The Ashok Kumar Foundation screened 68 Pages, a film on HIV/AIDS awareness, at Mumbai's National Centre for the Performing Arts on December 12.
Guests were encouraged to donate for the families of 11 poor police constables who died in the terrorist attack on Mumbai.
"We will go with Joint Commissioner Rakesh Maria's wife to the 11 policemen's home and personally give the cheque only to the widow," said Bharati, Ashok Kumar's eldest daughter who looks a lot like her illustrious father.
Among other attendees at the events were the Hindi movie legend's granddaughter Anooradha, her husband Kanwaljeet Singh, Bharati's daughter-in-law Kiran and other family, friends and well wishers.
The 92-minute film is directed by Sridhar Rangayan for the Hamsafar trust, which works with gays and HIV patients in Mumbai.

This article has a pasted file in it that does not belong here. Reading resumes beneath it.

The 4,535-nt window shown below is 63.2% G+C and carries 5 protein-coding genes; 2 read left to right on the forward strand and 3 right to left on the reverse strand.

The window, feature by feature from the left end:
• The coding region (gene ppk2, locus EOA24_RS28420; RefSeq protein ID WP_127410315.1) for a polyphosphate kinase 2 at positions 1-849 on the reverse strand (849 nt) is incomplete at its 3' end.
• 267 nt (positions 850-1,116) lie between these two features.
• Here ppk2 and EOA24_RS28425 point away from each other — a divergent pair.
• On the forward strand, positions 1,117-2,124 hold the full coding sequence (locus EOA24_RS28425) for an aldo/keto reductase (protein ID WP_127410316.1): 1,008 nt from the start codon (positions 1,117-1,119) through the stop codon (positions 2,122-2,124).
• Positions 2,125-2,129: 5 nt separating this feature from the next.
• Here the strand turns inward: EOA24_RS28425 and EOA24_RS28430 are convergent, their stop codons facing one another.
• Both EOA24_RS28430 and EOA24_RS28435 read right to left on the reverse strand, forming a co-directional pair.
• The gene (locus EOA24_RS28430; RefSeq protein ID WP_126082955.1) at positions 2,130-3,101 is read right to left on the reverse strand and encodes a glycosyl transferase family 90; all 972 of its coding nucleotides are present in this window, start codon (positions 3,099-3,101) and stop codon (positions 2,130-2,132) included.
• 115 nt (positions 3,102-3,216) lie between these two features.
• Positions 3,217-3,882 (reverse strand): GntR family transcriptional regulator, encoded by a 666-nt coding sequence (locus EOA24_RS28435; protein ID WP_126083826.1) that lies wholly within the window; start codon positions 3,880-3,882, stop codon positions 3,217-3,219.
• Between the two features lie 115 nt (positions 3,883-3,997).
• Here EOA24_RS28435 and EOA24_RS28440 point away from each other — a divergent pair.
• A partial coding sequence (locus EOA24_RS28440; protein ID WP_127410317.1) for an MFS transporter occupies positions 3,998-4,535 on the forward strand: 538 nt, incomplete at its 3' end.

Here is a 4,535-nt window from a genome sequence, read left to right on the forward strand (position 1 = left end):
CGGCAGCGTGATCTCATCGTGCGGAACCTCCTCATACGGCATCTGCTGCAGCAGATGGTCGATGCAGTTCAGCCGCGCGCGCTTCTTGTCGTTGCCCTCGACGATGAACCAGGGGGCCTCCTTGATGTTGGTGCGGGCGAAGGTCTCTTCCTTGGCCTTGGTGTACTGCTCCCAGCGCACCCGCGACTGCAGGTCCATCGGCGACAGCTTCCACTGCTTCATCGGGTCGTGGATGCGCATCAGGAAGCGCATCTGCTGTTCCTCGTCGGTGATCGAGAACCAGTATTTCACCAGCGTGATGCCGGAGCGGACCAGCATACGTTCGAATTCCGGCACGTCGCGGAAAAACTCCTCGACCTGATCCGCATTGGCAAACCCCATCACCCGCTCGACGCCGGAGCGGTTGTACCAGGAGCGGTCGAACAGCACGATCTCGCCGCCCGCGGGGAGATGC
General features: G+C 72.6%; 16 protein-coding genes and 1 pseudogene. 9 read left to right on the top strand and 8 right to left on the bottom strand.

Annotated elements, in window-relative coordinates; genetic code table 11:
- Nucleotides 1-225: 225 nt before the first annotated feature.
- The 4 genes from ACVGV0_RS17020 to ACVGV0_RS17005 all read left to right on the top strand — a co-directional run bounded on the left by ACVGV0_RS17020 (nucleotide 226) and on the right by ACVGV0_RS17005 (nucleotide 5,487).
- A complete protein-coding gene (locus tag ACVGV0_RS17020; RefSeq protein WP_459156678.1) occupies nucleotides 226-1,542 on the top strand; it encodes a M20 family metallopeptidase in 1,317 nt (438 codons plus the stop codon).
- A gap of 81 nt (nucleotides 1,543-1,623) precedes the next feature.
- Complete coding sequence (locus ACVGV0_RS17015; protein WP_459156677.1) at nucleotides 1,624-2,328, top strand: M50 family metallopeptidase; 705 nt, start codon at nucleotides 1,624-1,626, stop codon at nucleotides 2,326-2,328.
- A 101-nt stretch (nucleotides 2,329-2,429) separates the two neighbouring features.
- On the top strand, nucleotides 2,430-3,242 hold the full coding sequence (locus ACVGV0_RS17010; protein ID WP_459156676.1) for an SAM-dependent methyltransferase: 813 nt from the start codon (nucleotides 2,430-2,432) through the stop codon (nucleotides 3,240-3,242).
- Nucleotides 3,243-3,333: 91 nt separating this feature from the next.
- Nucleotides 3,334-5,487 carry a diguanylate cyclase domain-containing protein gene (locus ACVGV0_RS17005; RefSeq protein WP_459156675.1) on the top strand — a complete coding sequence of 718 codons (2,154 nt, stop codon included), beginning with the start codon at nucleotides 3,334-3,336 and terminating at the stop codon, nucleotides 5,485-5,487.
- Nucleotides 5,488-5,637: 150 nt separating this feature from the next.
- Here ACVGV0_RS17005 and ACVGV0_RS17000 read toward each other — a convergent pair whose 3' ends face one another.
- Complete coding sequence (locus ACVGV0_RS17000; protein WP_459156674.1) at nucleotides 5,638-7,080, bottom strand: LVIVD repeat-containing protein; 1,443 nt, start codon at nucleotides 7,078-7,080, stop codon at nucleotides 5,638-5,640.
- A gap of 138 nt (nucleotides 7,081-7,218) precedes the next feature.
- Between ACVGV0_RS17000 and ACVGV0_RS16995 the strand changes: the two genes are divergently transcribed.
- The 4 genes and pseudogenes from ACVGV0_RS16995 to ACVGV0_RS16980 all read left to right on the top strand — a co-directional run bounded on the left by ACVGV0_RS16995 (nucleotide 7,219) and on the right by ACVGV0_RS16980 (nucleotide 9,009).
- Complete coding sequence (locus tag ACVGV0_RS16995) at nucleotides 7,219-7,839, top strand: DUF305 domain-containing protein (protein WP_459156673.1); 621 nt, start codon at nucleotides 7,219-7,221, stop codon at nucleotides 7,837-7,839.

The Hindi language film -- with subtitles in English -- is based on the life of an HIV counselor and the trauma she experiences working with the patients. It portrays the shock people undergo when they first come to know about their condition, and then traces their fightback -- both against the disease and the society which isolates them.
The film has won the the Silver Remi award at WorldFest Houston International Film Festival. "But we cannot release it in India because no distributor wants to touch it," said Rangayan.